The summer is a time for camping, hiking, gardening, and enjoying the outdoors. Unfortunately, this can also become a popular time for poison ivy, poison oak and poison sumac outbreaks. Upon your skin touching these plants’ oils, a red itchy rash can show up in the form of lines and streaks, or blisters and hives. In order to help prevent breaking out in an annoying rash, keep the following information in mind and enjoy the outdoors!
Poison ivy, oak and sumac are the leading culprits behind of allergic skin reactions in the United States — with an estimated 55 million occurrences each year. If you’re in the 70 percent or so of the population who is sensitive to this oil — a colorless, odorless resin called urushiol — you may know well the end result: an itchy rash with oozing blisters.
Detecting the symptoms
The rash from poison ivy/poison oak (Rhus dermatitis) can develop anywhere from 30 minutes to five days after the exposure, and can last anywhere from 10 days to three weeks. The timing and severity of the outbreak depends on how sensitive you are, how much contact was made with the poison plant, where exactly on your skin you were exposed, and if you’ve had a reaction before. (It may take more than a week to show up the first time you come in contact with the plant’s oil, but it tends to develop more quickly with each outbreak.)
“The allergic reaction from poison ivy is caused by oil in the plant,” says Lisa Hammer, MD, a pediatrician at the University of Michigan CS Mott Children’s Hospital. “The reaction usually starts with redness and swelling of the skin, which is then followed by either bumps or blisters.”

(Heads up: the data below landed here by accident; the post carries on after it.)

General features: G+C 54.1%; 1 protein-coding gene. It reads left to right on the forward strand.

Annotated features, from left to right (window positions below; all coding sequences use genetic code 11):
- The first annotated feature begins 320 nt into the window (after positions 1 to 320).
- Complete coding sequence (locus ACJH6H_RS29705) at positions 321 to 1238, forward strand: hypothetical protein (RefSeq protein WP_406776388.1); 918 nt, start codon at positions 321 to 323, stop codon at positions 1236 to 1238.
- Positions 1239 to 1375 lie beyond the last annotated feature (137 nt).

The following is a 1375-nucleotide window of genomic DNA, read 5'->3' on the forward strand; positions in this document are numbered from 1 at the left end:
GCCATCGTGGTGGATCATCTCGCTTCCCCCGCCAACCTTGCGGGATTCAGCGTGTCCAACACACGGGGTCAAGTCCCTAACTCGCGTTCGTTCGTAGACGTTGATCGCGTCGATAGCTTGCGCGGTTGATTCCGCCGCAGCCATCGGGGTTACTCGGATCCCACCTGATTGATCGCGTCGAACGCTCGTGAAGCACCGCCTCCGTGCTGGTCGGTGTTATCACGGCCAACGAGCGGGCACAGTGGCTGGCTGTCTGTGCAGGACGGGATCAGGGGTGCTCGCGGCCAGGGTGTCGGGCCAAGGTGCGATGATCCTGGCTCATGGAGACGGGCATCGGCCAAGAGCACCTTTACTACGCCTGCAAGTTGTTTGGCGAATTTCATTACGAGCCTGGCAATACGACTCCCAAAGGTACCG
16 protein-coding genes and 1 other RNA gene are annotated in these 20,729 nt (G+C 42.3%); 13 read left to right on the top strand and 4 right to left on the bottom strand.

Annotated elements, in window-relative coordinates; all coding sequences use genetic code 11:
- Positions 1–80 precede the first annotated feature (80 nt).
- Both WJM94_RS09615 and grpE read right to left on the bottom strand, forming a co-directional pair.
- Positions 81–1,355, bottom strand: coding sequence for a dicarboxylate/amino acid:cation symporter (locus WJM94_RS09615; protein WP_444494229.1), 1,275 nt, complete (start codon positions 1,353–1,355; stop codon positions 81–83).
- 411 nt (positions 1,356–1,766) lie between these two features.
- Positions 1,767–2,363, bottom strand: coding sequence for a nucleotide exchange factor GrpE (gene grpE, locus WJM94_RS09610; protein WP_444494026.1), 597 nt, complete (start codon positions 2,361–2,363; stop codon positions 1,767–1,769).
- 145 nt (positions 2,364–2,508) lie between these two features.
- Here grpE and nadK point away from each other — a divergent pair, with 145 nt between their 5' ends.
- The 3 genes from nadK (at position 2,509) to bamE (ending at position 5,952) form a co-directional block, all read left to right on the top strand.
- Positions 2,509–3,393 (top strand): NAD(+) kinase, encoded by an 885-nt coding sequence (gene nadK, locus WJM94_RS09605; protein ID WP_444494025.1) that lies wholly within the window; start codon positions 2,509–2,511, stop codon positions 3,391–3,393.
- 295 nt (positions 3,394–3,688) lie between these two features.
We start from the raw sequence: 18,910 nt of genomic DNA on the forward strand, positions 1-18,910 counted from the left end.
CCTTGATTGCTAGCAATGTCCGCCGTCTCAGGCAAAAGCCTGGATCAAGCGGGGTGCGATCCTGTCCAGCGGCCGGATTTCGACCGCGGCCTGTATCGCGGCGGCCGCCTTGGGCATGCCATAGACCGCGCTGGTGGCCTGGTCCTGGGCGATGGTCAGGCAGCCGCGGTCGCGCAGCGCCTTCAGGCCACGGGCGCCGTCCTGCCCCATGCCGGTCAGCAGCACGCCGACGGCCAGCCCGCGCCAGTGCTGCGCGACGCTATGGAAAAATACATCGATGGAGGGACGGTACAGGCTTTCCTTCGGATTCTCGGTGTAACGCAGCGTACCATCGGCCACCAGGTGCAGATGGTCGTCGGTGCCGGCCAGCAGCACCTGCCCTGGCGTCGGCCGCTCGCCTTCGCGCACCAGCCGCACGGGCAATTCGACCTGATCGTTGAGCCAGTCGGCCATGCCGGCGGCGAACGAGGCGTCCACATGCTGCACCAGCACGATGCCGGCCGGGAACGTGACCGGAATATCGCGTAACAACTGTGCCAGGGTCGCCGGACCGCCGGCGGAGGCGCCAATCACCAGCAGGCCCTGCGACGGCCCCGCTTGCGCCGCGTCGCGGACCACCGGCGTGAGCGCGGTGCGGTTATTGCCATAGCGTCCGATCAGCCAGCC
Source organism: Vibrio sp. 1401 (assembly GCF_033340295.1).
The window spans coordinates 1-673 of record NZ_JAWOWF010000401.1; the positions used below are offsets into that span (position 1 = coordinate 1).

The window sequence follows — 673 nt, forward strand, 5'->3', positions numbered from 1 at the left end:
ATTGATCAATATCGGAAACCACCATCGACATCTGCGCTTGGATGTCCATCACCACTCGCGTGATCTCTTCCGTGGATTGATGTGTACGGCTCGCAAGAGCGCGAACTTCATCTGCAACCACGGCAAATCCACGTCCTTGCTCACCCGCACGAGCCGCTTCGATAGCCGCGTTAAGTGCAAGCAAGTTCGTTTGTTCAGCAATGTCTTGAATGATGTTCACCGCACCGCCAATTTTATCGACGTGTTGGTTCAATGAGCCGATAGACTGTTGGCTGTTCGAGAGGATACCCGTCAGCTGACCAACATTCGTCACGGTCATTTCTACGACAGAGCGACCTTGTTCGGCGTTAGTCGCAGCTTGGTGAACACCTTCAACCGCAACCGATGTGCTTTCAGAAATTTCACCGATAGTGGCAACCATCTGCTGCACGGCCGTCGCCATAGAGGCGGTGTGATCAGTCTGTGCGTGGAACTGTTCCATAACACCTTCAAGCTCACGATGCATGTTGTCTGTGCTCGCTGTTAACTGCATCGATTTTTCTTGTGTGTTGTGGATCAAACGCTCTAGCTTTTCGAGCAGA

The initial symptoms of poison oak/poison ivy include:
- Itchy skin, red streaks or overall redness where the plant brushed against your skin.
- A rash, small bumps or bigger hives (larger raised areas).
- Blisters filled with fluid which may seep/leak.
More serious symptoms include:
- Swelling of the face, mouth, neck, genitals or eyelids (which may prevent the eyes from opening).
- Widespread, large blisters that ooze large amounts of fluid.
Keep in mind that the rash can develop in new areas over several days (though this nearly always does not mean that the oils have spread — just that the urushiol is taking its time).
NEXT PAGES: What to do if you get a poison ivy/oak rash & how to recognize the plants